Financial aid officers serve many masters. They must monitor institutional compliance with federal and state regulations governing financial aid. They must ensure that institutional resources are being spent as efficiently and effectively as possible. They must be responsive to the concerns of families, but at the same time balance their needs against the needs of the institution. And finally, they must comply with the wishes of alumni and friends who have donated money for scholarships and grants. Although in some sense all of these activities can be classified as stewardship, it is the latter that traditionally comes to mind when that term is used.
In order for stewardship of donated funds to be managed effectively, it is critical that financial aid, finance, and development officers work closely together. They need to understand each other's goals, timelines, and challenges and agree on an approach that can effectively serve all parties. Without such an understanding, institutions run the risk of raising funds for financial aid that cannot be spent efficiently; disappointing donors; frustrating students; and significantly adding to the workload of all the offices involved.
For example, development officers are sometimes unaware of all that is involved in identifying eligible students. Stewarding some donated funds can be far more time consuming than the dollars involved would justify. One favorite example is a fund that granted a $1,000 scholarship annually to one student. This fund not only required that a student be of Italian heritage (a category not captured in the student system), but also required an application and an essay. Consequently, the financial aid office had to first identify and send applications to potentially eligible recipients, then collect the completed applications and send them to the donor. Once selected, the recipient not only had to write a thank you letter, but also had to attend a formal ball that served as an annual fundraiser for the scholarship. The cost of the required attire could likely exceed the award amount!
While this is an extreme example, it is very common for financial aid officers to invest considerable time in managing literally hundreds of endowed funds and annual gifts with specific awarding restrictions. Often these requirements are not captured in the institution's database, and so it is not a simple matter to identify eligible students. In some cases, the requirements are so restrictive that it is impossible to spend the funds in a given year. For example, we are aware of one institution that has an endowed scholarship for students who are members of a particular church congregation. Although the institution advertises every year at that church, many years can pass when no eligible students are enrolled. Consequently, it is critical that financial aid officers be given an opportunity to review donor criteria before an agreement with a potential donor is signed.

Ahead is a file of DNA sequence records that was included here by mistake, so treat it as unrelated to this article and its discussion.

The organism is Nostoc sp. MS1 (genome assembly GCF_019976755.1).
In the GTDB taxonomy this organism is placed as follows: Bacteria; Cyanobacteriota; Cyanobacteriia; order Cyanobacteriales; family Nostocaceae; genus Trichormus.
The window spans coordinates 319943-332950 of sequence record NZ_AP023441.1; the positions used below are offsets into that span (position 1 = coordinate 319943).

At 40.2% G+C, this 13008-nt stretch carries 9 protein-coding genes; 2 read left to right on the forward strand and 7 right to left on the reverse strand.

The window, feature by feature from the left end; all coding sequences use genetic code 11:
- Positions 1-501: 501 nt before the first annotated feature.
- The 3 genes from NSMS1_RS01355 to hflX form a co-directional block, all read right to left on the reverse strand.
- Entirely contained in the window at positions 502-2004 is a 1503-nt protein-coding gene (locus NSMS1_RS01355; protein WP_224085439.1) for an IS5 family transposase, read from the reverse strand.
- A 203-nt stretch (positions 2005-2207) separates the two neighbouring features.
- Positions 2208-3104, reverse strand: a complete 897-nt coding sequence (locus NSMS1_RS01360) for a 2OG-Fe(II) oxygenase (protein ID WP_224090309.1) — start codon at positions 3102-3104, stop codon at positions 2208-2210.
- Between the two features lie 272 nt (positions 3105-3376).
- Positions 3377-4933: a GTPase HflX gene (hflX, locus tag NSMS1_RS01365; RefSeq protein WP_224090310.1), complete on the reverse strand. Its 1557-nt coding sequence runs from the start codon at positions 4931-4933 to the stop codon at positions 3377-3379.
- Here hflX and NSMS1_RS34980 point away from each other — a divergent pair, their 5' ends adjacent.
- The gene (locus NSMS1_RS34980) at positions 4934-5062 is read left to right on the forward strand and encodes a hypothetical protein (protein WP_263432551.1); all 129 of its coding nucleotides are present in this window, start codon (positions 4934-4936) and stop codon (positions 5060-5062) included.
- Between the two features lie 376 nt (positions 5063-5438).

Timing can also be a significant issue. In order to use the funds most effectively from an institutional perspective, donated funds would ideally be awarded to students who would have otherwise been eligible for unfunded student aid. However, award letters are typically sent in early spring, often before the funds available to award have been determined by the finance office. Moreover, because the awarding time frame is typically compressed, with the bulk of awards being done in a one or two-month period, it is challenging to find the time to identify eligible students and build the donated funds into the award letter. For new students this challenge is exacerbated by the fact that some of those offered donated funds may not enroll. Consequently, many aid officers simply used endowed funds and annual gifts as add-ons to a student's regular package, awarding those funds in the fall once students are on campus. Endowment officers like this, because the student clearly sees the benefit to them, and is more willing to write a thank you letter. For institutions with significant amounts of endowed funding, however, this often means that net tuition revenues are not being maximized. A compromise position is to initially award institutional scholarships or grants under a generic name, noting in the original letter that these funds are made available through the generosity of donors and that assignments to specific donor names will be made later. Even with this upfront explanation, however, students can be confused when they see the exchange being made, and wonder why they can't keep both awards.